Though Home Movies is a very funny, well-told show, for me Home Movies has gone well beyond a show I like and graduated to a show that’s almost a part of my life. I can draw contentment simply from thinking about it, take guidance from remembering its themes, and soothe myself to sleep by playing it on restless nights.
Incredibly sharp, hard-edged science fiction told in an extremely mean-spirited manner, and yet it still somehow retains that deep-down spirit of caring, understanding, and need for acceptance at the heart of all of creator Dan Harmon’s works.
I was cautiously optimistic initially going into Bob’s Burgers back during its 2011 debut since it was created by Home Movies’ (see my #4 pick) Loren Bouchard and involved many of the same talents, but it’s surpassed every expectation I could have for it and has quickly become a show with many jokes rivalling (though rarely surpassing) those of the good years of The Simpsons.
A work of meta-innovative genius and one of the smartest, quickest, funniest, most emotionally resonant things I’m proud to call myself a devotee of (that’s right I ended a sentence with a preposition). Read the reviews >>
1. The Simpsons
The Simpsons is a cultural icon of such import that I can appreciate the show even now, more than fifteen years after the show was any good. In its prime it was the funniest thing I’ve ever seen on any and every level and nothing I’ve seen since then has surpassed those golden years (seasons 3 to 8). As a society, we are in its debt, and it will indeed be a sorrowful day when we learn of its demise (or the time the show becomes unprofitable).
10. Glory — writer Joe Keatinge; artist Ross Campbell
Finally a take on Wonder Woman of actual consequence and impactful. Gritty and brutal and a standout in feminist storytelling. I think. As a man, I’m probably somewhat defined by my inability to really understand feminism.
9. New X-Men — writer Grant Morrison; artists Frank Quitely, Ethan Van Sciver, Phil Jimenez, et al.
Morrison’s X-Men run was so progressive and forward-thinking that every writer that followed pretty much had to ignore it in order to continue the franchise. These are the ultimate versions of the X-Men characters for all their strengths and weaknesses in a fully self-aware series of stories.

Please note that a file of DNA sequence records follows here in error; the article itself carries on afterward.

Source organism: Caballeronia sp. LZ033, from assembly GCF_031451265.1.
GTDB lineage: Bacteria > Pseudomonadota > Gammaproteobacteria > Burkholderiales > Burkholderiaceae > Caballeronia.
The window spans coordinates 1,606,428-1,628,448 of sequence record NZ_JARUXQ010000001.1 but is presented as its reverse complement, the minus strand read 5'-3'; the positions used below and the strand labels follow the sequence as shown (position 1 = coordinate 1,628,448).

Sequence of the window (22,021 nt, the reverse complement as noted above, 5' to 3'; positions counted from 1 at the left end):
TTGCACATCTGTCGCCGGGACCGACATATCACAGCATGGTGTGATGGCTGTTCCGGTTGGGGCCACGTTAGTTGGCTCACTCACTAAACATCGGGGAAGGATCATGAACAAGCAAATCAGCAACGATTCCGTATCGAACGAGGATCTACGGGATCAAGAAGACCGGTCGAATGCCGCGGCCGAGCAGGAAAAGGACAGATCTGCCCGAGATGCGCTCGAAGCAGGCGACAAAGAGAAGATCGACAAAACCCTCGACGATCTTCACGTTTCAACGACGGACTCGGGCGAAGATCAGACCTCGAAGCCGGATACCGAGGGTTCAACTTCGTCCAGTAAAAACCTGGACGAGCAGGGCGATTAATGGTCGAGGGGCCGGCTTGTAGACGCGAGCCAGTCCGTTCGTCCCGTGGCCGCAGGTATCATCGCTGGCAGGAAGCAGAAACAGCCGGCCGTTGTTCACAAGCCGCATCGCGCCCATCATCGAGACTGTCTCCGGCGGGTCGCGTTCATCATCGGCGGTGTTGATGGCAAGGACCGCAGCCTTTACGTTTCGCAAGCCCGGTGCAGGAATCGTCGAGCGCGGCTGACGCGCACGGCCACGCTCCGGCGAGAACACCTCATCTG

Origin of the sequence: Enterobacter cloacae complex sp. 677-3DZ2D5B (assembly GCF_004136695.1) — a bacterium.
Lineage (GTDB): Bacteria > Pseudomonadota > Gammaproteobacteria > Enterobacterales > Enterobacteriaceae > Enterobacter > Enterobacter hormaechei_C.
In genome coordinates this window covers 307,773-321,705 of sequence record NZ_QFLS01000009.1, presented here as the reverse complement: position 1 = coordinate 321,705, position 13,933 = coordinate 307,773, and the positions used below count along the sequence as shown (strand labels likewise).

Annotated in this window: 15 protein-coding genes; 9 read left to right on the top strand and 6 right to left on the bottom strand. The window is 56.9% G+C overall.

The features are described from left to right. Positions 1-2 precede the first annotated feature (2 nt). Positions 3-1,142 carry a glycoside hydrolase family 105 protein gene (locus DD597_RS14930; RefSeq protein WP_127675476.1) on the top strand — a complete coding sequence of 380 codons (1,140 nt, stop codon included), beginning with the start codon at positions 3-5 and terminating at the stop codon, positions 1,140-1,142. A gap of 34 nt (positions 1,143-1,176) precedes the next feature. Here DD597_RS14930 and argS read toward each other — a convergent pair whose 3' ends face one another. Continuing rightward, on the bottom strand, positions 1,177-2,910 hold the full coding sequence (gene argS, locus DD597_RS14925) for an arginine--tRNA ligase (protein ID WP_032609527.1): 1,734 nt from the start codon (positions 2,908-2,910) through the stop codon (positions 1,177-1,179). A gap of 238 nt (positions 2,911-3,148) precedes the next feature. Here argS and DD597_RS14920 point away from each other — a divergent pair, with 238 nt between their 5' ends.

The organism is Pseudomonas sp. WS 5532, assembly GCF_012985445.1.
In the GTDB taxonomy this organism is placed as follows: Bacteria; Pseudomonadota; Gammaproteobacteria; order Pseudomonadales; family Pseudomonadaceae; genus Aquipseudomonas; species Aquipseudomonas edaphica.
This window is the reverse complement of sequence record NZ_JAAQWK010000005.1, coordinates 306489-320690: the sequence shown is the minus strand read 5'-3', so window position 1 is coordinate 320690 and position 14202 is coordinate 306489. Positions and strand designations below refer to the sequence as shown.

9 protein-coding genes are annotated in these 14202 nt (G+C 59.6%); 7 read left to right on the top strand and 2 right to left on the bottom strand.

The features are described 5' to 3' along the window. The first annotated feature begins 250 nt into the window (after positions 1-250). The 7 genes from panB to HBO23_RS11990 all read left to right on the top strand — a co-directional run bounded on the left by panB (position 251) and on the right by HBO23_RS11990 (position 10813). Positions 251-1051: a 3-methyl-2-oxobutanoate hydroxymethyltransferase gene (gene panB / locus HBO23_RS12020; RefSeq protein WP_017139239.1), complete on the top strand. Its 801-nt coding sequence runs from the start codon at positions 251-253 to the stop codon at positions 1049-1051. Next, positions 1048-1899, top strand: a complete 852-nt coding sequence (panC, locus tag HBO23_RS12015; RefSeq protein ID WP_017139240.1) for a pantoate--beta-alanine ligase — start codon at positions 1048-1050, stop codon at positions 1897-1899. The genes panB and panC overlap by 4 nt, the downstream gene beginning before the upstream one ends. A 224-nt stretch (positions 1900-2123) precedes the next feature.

8. Preacher — writer Garth Ennis; artist Steve Dillon
A powerful story about life, relationships, religion, the supernatural, and what it really means to be pals… until one of them totally betrays the other in every way that matters.
7. Powers — writer Brian Michael Bendis; artist Michael Avon Oeming
A really smart, modernist take on what it would be like if superheroes (or at least people with powers) existed in the real world. Just ignore that awful TV show.
6. Saga — writer Brian K. Vaughan; artist Fiona Staples
Staggeringly strong sci-fi storytelling. Awful and sadistic, but also somehow heart-warming and almost family friendly.
5. All-Star Superman — writer Grant Morrison; artist Frank Quitely
I dare you to read this story and still say you don’t like or don’t get Superman. Big when it should be, small when it needs to be, and a galaxy-spanning storyline that’s also incredibly intimate.
Hickman’s entire run of two very different teams of Avengers separately and concurrently trying to prevent the end of the world (and failing) is the most astonishing long-form superhero story I’ve ever read. Not for people who want their comics to be silly and inconsequential.
3. Hawkeye — writer Matt Fraction; artist David Aja
It’s books like Hawkeye that I would show to people who don’t understand the sophistication possible in the superhero comicbook format. Completely blows away the movie version while adding to your overall appreciation of the character. Read my early review >>
2. JLA — writer Grant Morrison; artist Howard Porter
The eagle-eyed among you may have noticed that this is the third Grant-Morrison-written series on my top ten list. He’s just that good, and JLA, Morrison’s Justice League from all the way back to the last years of the 20th century, is just that good. Everything you need to know about the superhero concept as myth, starring all of the DC big guns — Superman, Batman, Wonder Woman, the Flash, Green Lantern, Aquaman, and the Martian Manhunter. Read my early review >>
1. Planetary — writer Warren Ellis; artist John Cassaday
Easily and singularly the best thing I’ve ever read. An exploration of the pulp superheroes of the 20th century and how they’ve affected us on a cultural and societal level. I am in awe of it and constantly stealing ideas from it even this many years after its 2009 final date of publication.